Wrestling Warrior

Senior Janiah Jones is first Patriot to win state in girls wrestling


Courtesy of Janiah Jones

Senior Janiah Jones holds her winning bracket while on the first-place podium at the State Championship.

After 4 years of hard work, senior Janiah Jones made history by being the first South student to win state for girls wrestling. 

As devoted to wrestling as Jones is, she said it didn’t start that way.

I started wrestling because I missed the bus my freshman year, and my friend dragged me down to tryouts I eventually began to learn, love, and understand the sport,” said Jones.

While Jones may not have originally set out to participate in wrestling, she said she quickly fell in love with the sport.

“Wrestling is such an individual sport, that each little success feels genuine like it’s yours. Your team and coaches may have helped but they didn’t wrestle for you, you did that. I love that feeling alone as well as the friends and family I’ve developed with the sport,” said Jones.

Jones gave an insight into how she prepares for matches.

“I train the same way you would study for a test. Repetition, developing an understanding of the scenarios of when to do things, consistent drilling to minimize scrambles, and how to stay in a good position. Conditioning your brain leading up to the moment it’s time to showcase your skills and athleticism,” said Jones.

The training is only during the winter months, Jones continues working hard throughout the off-season.

I wrestled during the off-season at Purler Wrestling Combative Academy in Wentzville, Missouri, and Valkyrie held at Fox High School,” said Jones.

After completing four matches, Jones became the state champion. During the regular season she compiled a 32-2 record in the 135-pound weight class. At state, she won the title with a 12-6 victory over Annelise Obermark from Washington High School. She says that the feeling doesn’t seem real.

It still has not settled in yet but I can now agree that it’s real. It feels amazing to think about it but it isn’t a reality for me just yet, I’m still very much on cloud 9,” said Jones.

Senior year isn’t the end of wrestling for Jones, She received a scholarship to wrestle at Missouri Baptist University.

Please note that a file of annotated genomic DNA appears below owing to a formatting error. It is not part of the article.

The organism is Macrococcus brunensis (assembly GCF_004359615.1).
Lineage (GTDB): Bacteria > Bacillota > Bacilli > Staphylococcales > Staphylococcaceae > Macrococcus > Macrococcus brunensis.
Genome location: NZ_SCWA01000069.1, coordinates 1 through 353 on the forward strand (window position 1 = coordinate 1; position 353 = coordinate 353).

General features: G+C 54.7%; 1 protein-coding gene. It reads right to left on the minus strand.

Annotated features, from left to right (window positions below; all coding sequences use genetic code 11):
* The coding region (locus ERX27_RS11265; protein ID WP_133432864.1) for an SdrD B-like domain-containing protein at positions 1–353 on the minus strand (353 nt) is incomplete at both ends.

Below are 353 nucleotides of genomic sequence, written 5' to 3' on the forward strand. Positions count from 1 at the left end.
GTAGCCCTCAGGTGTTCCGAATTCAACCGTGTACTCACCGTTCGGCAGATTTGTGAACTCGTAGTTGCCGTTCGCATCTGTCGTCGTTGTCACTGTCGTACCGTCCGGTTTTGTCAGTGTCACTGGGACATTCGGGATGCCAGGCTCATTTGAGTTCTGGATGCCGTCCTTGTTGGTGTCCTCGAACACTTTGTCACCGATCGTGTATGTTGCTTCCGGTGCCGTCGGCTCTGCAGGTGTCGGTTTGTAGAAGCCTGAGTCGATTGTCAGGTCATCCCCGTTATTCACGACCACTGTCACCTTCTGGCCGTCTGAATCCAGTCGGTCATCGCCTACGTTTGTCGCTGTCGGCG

Behind every athlete is a coach that is pushing them to work harder. Coach Jori Prater talks about how wrestling is hard both physically and mentally.

“Training involves a lot of hard work on and off of the mat. We do a significant amount of conditioning, technique-building, and character-building with our athletes. The sport takes a lot of disciple, hard work, and passion to be successful,” said Prater.

Prater describes the emotions she felt seeing Jones win state.

“Seeing Janiah win state was hands down one of the best moments of my life. Janiah has become like a daughter to me over the last 4 years and to see her reach her goals after all the hard work, dedication, sweat, and tears she has put in was such a rewarding moment that I will cherish forever. I am so grateful that I have gotten to be a part of her wrestling journey. I truly believe the high school level is just the beginning for her and she has so much more in store for her in collegiate wrestling,” said Prater.

Prater talks about how girls’ wrestling has a bright future at both South and schools across the country.

“Girls high school wrestling specifically has been such a rewarding experience..especially since it is so new to the state of Missouri and really the USA in general. These girls come out and break stereotypes of what a girl can and cannot do. I hope more South girls come out next year and continue what Janiah has only begun for Parkway South Girls Wrestling,” said Prater.

Coach Andrew Wallace talks about bringing his experience from wrestling to Parkway South.

“I bring what I learned being on that team to the Patriot wrestling room. My goal is to cultivate a culture of like-minded individuals that want to make themselves better as well as those around them,” said Wallace.

He mentions how it felt to see Janiah win state after years of coaching her.

“It was awesome to witness firsthand Janiah win a state title. My first year coaching at South was also her first year wrestling, and she was one of the first people I got to work with when I got here. So to see her grow these last 4 years and finally achieve her ultimate goal, was an amazing feeling,” said Wallace.

Jones said she couldn’t have made it to state by herself.

I would like to thank my team, my family, my friends, and coaches, and everyone at South for the continuous love and support to help me achieve my goals,” said Jones.